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ASSC1 building

New building sets stage for advances in forensic research

September 21, 2007

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A ceremony on Sept 19 officially opened the Arts and Social Sciences Complex (ASSC1), north of Strand Hall at the east end of campus.                                 

The $34-million, 7,500-square-metre complex houses some of the most sophisticated forensic laboratory spaces in the country, along with two large lecture theatres and two 50-seat classrooms. A large atrium connecting the new building to the Academic Quadrangle affords a much-needed indoor gathering place for special events.

The new Centre for Forensic Research, shared by the department of archaeology and the School of Criminology, will draw forensic scientists from around the globe to pursue advances in crime-solving techniques. Highly secure and specialized labs—including an autopsy room, DNA labs, and entomology and osteology labs with crime labs, evidence rooms and state-of-the-art imaging labs - will better equip forensic scientists as they handle casework services for police and coroners, providing critical assistance to investigations.

A suite of new specialized archaeology labs combined with existing facilities gives the department one of the most comprehensive archaeology research facilities in North America, says chair David Burley, who is also director of the First Nations studies program, which now has a permanent home in the facility.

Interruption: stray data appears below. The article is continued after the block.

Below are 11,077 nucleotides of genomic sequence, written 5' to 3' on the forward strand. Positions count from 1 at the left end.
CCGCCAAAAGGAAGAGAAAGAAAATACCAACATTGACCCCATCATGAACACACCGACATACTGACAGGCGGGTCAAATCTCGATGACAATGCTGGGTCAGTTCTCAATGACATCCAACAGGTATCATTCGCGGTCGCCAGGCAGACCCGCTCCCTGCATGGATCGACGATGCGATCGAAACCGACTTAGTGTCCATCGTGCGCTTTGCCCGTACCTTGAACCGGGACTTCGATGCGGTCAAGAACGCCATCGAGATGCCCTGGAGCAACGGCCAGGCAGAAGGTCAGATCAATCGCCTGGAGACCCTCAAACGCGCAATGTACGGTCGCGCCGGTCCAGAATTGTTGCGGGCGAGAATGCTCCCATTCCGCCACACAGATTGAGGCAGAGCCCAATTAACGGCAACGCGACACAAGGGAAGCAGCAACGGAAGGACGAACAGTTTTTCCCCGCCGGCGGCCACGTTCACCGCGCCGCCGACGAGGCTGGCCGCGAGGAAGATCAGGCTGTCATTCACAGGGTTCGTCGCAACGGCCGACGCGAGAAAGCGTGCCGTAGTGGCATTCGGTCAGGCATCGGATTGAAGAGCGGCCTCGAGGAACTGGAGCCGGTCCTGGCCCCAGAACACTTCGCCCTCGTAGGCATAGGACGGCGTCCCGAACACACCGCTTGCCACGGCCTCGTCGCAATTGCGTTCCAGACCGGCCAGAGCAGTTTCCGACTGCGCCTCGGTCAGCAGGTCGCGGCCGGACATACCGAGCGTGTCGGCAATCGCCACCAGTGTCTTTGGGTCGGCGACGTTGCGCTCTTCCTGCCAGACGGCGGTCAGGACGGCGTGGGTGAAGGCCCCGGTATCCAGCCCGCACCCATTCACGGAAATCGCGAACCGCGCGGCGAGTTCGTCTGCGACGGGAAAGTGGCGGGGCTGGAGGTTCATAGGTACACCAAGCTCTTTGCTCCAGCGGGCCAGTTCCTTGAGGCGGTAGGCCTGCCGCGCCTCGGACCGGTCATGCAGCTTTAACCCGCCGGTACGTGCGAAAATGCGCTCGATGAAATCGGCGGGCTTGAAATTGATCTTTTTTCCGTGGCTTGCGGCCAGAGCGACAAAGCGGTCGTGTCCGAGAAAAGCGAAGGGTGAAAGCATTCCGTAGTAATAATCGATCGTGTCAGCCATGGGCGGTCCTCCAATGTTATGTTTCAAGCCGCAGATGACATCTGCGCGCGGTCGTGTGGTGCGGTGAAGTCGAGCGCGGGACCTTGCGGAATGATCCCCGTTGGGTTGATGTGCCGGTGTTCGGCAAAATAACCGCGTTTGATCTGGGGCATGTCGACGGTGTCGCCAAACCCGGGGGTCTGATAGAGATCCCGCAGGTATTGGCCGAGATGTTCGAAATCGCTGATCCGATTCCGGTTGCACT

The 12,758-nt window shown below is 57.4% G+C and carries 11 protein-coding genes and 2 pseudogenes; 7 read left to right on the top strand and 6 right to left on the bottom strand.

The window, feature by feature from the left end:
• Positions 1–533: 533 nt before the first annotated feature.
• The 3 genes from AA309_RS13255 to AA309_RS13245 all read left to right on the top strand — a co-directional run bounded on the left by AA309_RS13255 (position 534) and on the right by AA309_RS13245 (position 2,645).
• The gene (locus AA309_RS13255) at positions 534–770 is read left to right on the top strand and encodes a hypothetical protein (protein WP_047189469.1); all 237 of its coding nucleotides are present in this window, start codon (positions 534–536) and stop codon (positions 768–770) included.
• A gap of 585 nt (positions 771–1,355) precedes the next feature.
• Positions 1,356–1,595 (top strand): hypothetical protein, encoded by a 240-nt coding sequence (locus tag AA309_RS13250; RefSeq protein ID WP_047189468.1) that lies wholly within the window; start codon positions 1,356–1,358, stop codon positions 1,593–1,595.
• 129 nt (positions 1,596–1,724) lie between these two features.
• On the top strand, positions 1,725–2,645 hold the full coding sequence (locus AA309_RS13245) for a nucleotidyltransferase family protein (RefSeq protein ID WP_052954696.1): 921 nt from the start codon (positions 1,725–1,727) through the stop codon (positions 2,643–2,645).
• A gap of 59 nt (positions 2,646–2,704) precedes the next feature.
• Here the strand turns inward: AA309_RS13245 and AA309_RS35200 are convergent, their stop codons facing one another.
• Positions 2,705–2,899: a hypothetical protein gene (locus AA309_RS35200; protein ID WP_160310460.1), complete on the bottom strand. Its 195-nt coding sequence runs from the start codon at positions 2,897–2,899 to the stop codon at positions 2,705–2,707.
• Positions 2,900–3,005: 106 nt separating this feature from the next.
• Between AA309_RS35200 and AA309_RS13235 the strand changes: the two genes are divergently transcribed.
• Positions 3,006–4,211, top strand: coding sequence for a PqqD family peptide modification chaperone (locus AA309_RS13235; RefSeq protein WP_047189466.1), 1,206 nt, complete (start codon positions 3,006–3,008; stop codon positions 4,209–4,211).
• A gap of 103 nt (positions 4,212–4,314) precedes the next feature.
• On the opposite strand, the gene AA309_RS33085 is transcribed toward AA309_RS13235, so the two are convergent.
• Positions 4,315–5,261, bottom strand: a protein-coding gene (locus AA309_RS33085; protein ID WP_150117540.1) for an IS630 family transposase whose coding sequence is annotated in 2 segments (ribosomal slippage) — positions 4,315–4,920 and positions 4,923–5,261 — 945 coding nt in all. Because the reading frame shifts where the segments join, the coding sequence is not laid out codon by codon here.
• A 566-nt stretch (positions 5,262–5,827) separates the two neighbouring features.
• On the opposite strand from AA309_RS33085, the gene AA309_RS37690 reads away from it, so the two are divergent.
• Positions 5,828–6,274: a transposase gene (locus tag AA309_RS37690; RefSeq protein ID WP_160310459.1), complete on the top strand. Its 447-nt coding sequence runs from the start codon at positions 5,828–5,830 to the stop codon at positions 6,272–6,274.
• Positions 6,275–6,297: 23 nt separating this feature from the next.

The School of Criminology and several associated labs have also moved into ASSC1. “We have grown significantly and continue to grow,” says Robert Gordon, school director. “We now have spaces for new research programs in a number of important areas, such as sexual aggression and cybercrime.”

Among these is the Institute for Canadian Urban Studies (ICURS) lab. Powered by $5 million worth of computers and software from IBM, the centre is a hub for analysing RCMP and Vancouver Police Department data. A new Clinical Psychology Centre houses psychologist Alexander Chapman’s research on borderline personality disorder.

ASSC1, which received $7 million in funding from the provincial government, was designed by Busby, Perkins and Will Architects and meets the highest requirements for energy conservation and sustainable laboratory buildings.

“Peter Busby’s magnificant new building showcases some of the world’s leading programs in archaeology, criminology and psychology,” says SFU President Michael Stevenson. “Aside from their distinctive disciplinary strengths, these programs have shared interests in forensic science, and have created a reputation for excellence in this area that reinforces SFU’s proud tradition of innovation and bold initiative.”

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